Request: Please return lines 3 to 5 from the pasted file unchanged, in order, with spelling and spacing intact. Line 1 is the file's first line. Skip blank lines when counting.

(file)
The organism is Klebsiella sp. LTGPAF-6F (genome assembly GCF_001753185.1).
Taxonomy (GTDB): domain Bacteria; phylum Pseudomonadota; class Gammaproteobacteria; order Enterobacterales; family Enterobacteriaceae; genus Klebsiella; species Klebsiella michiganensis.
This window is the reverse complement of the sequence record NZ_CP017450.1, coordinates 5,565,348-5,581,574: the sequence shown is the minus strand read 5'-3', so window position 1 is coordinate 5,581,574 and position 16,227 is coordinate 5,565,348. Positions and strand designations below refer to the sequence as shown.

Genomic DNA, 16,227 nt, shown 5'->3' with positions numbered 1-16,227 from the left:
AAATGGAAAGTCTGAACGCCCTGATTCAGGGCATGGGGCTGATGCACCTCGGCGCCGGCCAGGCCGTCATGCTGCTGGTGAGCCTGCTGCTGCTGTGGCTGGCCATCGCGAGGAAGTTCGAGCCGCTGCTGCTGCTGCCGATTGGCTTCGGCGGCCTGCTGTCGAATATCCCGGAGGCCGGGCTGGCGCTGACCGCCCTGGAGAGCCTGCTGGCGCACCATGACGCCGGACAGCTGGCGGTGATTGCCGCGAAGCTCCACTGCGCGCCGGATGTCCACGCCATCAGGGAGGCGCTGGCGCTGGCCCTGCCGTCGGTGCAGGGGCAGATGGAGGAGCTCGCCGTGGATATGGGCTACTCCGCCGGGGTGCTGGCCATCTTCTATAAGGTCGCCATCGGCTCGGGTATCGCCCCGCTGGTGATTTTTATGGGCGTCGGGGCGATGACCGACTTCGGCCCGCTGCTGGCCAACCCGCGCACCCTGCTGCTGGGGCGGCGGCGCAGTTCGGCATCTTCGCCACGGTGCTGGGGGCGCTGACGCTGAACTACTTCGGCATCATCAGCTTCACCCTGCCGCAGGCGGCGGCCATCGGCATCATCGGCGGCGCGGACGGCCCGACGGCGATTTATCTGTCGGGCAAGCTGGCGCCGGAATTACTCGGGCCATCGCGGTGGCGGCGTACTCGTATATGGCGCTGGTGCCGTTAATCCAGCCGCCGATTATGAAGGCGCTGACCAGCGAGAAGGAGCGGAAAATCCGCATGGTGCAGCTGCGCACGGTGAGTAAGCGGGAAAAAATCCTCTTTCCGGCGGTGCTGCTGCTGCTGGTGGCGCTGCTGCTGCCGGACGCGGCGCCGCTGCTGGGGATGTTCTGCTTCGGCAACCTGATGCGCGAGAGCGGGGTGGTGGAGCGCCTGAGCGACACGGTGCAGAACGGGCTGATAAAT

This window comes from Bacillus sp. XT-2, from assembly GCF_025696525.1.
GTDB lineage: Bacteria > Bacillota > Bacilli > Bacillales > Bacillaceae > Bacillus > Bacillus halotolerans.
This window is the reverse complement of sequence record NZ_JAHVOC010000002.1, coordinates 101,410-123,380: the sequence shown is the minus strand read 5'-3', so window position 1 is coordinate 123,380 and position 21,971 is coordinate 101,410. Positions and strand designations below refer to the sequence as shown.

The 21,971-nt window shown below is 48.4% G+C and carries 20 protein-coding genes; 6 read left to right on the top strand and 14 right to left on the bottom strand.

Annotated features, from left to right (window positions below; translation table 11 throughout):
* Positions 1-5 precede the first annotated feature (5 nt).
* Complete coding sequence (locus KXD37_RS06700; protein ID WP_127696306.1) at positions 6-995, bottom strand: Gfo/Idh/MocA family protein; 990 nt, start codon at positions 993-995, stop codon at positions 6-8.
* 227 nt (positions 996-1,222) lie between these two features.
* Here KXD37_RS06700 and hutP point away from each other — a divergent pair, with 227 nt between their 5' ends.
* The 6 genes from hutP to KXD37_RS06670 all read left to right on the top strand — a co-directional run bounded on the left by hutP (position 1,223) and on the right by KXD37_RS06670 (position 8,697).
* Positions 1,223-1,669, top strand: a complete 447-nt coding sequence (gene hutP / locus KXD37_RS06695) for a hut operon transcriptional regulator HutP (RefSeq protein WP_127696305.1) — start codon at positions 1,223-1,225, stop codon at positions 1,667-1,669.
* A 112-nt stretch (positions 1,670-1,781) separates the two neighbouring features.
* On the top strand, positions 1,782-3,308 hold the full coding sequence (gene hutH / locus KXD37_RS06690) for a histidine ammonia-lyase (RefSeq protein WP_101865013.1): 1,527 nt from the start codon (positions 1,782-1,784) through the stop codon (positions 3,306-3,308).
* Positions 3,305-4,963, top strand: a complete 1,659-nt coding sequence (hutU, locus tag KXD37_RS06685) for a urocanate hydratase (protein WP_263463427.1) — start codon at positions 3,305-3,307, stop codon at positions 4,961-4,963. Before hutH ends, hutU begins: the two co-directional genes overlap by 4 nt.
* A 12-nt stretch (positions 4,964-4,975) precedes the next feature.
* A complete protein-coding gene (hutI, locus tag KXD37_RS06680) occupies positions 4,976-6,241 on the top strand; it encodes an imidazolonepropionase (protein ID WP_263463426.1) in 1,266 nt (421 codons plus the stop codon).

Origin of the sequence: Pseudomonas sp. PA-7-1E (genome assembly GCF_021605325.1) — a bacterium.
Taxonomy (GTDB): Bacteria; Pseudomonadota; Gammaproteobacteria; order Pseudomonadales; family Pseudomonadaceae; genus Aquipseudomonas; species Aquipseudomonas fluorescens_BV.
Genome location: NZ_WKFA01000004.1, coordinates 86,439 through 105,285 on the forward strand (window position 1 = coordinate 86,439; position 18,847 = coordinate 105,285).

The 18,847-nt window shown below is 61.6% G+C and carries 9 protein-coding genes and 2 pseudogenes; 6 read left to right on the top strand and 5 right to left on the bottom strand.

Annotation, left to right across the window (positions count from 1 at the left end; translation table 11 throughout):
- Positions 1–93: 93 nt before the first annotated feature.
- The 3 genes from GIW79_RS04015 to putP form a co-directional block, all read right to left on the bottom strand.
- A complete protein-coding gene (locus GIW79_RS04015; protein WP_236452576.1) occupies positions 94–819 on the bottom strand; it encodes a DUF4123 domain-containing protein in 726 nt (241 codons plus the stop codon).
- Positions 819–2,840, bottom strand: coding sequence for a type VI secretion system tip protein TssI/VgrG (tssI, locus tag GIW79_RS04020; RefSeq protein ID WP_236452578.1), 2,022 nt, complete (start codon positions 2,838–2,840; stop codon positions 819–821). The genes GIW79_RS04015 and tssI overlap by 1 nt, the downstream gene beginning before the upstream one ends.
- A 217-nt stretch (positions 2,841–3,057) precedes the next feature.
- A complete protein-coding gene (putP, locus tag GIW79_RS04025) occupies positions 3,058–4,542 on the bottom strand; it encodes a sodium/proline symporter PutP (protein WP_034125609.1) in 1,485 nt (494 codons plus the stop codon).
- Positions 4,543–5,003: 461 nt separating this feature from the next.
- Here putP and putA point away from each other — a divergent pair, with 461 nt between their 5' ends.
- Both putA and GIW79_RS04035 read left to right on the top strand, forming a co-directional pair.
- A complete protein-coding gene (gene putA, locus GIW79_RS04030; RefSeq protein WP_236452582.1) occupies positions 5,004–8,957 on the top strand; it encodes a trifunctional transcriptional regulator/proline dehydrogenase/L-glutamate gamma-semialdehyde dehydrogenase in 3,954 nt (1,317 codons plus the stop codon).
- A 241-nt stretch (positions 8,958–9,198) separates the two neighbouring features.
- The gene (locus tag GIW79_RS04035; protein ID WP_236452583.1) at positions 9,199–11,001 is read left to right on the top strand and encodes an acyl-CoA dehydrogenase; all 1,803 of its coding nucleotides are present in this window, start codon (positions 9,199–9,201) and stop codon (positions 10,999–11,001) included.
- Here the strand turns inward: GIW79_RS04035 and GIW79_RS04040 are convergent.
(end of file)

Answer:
This window is the reverse complement of the sequence record NZ_CP017450.1, coordinates 5,565,348-5,581,574: the sequence shown is the minus strand read 5'-3', so window position 1 is coordinate 5,581,574 and position 16,227 is coordinate 5,565,348. Positions and strand designations below refer to the sequence as shown.

Genomic DNA, 16,227 nt, shown 5'->3' with positions numbered 1-16,227 from the left:
AAATGGAAAGTCTGAACGCCCTGATTCAGGGCATGGGGCTGATGCACCTCGGCGCCGGCCAGGCCGTCATGCTGCTGGTGAGCCTGCTGCTGCTGTGGCTGGCCATCGCGAGGAAGTTCGAGCCGCTGCTGCTGCTGCCGATTGGCTTCGGCGGCCTGCTGTCGAATATCCCGGAGGCCGGGCTGGCGCTGACCGCCCTGGAGAGCCTGCTGGCGCACCATGACGCCGGACAGCTGGCGGTGATTGCCGCGAAGCTCCACTGCGCGCCGGATGTCCACGCCATCAGGGAGGCGCTGGCGCTGGCCCTGCCGTCGGTGCAGGGGCAGATGGAGGAGCTCGCCGTGGATATGGGCTACTCCGCCGGGGTGCTGGCCATCTTCTATAAGGTCGCCATCGGCTCGGGTATCGCCCCGCTGGTGATTTTTATGGGCGTCGGGGCGATGACCGACTTCGGCCCGCTGCTGGCCAACCCGCGCACCCTGCTGCTGGGGCGGCGGCGCAGTTCGGCATCTTCGCCACGGTGCTGGGGGCGCTGACGCTGAACTACTTCGGCATCATCAGCTTCACCCTGCCGCAGGCGGCGGCCATCGGCATCATCGGCGGCGCGGACGGCCCGACGGCGATTTATCTGTCGGGCAAGCTGGCGCCGGAATTACTCGGGCCATCGCGGTGGCGGCGTACTCGTATATGGCGCTGGTGCCGTTAATCCAGCCGCCGATTATGAAGGCGCTGACCAGCGAGAAGGAGCGGAAAATCCGCATGGTGCAGCTGCGCACGGTGAGTAAGCGGGAAAAAATCCTCTTTCCGGCGGTGCTGCTGCTGCTGGTGGCGCTGCTGCTGCCGGACGCGGCGCCGCTGCTGGGGATGTTCTGCTTCGGCAACCTGATGCGCGAGAGCGGGGTGGTGGAGCGCCTGAGCGACACGGTGCAGAACGGGCTGATAAAT